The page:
Do I Agree to Use Their Pronouns?

Do you agree to use “she” to refer to your trans-woman uncle? Do you accept your niece’s insistence that she is really a ‘he’ and you should call her…that is him, that? Eventually, all of us will face this question as our culture continues to shred gender like it was some kind of incriminating document.   As with all things, how we treat people depends on our relationship with them…

 

Let me start with the easier, personal cases first this week. Here are the decisions I’ve made:

 

Should I adopt a man’s chosen name, even if it is a traditionally girl’s name? Sure. No problem. Names are just convention. My three older sisters were named Daryl, Jean and Lynne. All are commonly boy’s names also, but hey, that is what they were named. If someone wants to re-name herself  with an outside-of-the-box name, that can be honored without unwinding the fabric of society or denying God’s creation. I can avoid the charge of dead-naming in obliging my trans-friend with no sacrifice of convictions.

 

What if I am fooled by some exceptionally good plastic surgery, and the new friend doesn’t tell me? Yes, I can be fooled into using the alternate pronouns. I have been.

 

Supposing the birth identity is known and the interaction is one on one? Then the pronoun use doesn’t come up. You don’t use third person pronouns for someone you are speaking with and 1st and 2nd person pronouns in English don’t distinguish gender. Only when at least one more person is introduced does it become an issue.

 

Supposing I have an already-transitioning man in a counseling situation? I think of that noble soul like any other who has a misconception about himself. Sometimes these misconceptions are severe. It’s like a woman who has a delusion, an invisible pet dog, named Rufus. How do we treat Rufus? Does it help the woman for me to acknowledge Rufus? Do I go along with the delusion? In a counseling situation, I might say, “Okay, let’s let Rufus sit over there while we talk.” That is, I agree with but do not magnify the delusion. And the counseling is about walking with the woman, understanding her experience, and hopefully bringing her to the place of acknowledging that Rufus isn’t there.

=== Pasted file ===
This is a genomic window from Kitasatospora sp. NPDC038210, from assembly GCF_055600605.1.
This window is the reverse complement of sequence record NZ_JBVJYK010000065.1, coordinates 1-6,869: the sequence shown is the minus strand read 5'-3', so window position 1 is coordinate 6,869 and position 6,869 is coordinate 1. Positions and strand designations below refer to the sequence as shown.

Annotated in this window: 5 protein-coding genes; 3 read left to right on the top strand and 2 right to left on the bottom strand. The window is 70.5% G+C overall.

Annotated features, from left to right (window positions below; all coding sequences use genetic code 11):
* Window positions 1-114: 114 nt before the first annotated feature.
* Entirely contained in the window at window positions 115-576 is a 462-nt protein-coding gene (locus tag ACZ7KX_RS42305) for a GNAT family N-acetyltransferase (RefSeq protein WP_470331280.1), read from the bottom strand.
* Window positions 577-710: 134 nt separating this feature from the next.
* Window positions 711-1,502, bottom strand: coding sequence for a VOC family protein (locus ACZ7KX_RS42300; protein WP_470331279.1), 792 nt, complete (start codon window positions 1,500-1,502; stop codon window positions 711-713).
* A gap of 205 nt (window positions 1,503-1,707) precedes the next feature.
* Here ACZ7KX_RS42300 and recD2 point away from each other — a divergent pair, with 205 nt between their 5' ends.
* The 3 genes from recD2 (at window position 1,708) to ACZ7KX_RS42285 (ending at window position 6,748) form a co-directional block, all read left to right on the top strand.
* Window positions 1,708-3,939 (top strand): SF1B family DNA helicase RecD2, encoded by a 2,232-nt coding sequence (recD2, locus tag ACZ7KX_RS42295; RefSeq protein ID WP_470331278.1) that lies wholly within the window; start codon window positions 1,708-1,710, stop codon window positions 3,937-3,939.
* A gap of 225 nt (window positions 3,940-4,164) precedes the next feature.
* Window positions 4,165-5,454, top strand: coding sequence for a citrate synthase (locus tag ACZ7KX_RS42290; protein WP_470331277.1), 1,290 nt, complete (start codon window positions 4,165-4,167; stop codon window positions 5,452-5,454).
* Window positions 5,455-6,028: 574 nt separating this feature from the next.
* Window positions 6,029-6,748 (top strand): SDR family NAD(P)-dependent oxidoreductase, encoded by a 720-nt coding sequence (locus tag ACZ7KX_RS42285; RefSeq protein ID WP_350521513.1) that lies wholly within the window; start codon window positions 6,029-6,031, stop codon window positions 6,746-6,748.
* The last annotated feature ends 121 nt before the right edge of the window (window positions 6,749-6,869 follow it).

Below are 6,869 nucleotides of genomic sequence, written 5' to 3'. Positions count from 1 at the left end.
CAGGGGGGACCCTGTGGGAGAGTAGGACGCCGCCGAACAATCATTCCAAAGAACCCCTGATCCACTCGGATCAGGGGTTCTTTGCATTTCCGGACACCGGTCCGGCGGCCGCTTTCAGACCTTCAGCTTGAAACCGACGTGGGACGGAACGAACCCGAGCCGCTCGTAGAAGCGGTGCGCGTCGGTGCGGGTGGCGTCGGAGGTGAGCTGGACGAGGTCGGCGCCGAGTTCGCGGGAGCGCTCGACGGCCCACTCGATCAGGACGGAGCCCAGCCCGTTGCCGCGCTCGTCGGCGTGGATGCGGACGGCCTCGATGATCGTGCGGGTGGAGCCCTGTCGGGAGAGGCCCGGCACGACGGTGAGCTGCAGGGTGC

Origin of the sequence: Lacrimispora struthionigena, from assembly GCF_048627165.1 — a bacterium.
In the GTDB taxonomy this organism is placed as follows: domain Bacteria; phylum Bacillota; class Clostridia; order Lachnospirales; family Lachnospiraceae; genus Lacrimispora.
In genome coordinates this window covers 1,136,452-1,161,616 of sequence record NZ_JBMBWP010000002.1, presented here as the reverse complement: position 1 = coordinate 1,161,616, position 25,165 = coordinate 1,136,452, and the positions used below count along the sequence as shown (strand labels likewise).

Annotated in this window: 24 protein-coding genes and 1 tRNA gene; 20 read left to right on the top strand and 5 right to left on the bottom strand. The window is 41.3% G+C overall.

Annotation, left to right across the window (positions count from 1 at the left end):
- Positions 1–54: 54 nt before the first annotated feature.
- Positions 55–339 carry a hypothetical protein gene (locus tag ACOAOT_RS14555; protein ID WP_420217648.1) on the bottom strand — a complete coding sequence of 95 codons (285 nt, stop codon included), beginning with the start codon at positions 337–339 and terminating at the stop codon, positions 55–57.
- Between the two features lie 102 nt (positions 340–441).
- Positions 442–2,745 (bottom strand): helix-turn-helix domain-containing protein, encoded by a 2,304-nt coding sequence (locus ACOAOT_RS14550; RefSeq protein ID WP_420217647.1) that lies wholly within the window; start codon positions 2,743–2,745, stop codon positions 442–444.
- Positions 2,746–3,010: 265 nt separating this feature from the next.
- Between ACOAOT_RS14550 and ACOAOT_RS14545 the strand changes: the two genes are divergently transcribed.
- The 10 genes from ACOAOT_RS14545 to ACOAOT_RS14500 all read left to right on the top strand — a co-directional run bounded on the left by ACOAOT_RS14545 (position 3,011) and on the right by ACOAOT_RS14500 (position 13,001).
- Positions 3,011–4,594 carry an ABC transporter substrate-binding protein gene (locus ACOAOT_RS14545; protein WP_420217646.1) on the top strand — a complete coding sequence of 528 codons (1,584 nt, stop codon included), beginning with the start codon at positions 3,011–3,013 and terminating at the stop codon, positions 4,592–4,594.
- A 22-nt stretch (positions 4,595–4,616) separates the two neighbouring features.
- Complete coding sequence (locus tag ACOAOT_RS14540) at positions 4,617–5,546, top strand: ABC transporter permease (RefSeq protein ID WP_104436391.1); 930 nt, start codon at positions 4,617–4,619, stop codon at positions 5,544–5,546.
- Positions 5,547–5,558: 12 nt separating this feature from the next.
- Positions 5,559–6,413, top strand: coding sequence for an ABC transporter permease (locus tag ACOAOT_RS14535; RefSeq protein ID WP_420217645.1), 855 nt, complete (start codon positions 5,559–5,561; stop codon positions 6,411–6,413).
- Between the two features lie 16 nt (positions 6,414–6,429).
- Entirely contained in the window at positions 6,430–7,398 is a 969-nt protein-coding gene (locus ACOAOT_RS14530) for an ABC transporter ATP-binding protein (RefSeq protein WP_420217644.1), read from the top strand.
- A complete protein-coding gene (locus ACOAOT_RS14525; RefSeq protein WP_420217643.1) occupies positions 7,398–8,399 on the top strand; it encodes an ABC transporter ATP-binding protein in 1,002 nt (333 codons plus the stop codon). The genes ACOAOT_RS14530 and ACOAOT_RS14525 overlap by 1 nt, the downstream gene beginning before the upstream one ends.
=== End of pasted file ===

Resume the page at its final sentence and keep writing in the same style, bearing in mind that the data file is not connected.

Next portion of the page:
Okay, what about the request from a loved one to treat him according to his self-chosen gender, and use the appropriate pronoun for him (that is, her). What do I do? The Bible says, “Owe no one anything except to love one another, for he who loves another has fulfilled the law” (Romans 13:8 NKJ). How do I love someone whom I believe to be deluded about themselves?

 

I try to make sure that that loved one knows that he is loved, that he bears the Image of God Most High. But I cannot truly love him by agreeing with his misconception. So I make it clear that I respect his decisions, I want his happiness, but I cannot agree with the path that he is taking, to say that he is a woman. And I cannot support harming his perfectly good body. He is erasing one of the key markers in telling him about himself. God has given him his body to know how his soul was made to love others, his distress notwithstanding. I don’t think that changing the sign changes him or helps him.

 

Then I brace myself for rejection. Then I turn the other cheek. Then I determine to stay in the relationship as much as I am allowed.

 

This same decision is coming your way, dear reader. It comes of a people not receiving God’s gift. Perhaps, then, gender is an incriminating document and people want to shred it to avoid the guilt. It is a gift that reminds us in Whose Image we are made. So it indicts us for not glorifying God the way He really is.

 

But maybe these aren’t your problem. Maybe your problem is that your company or school just made the policy that you must use the pronoun’s of someone’s self-chosen gender. What should you do? Tune in next time when I will address that question.

 

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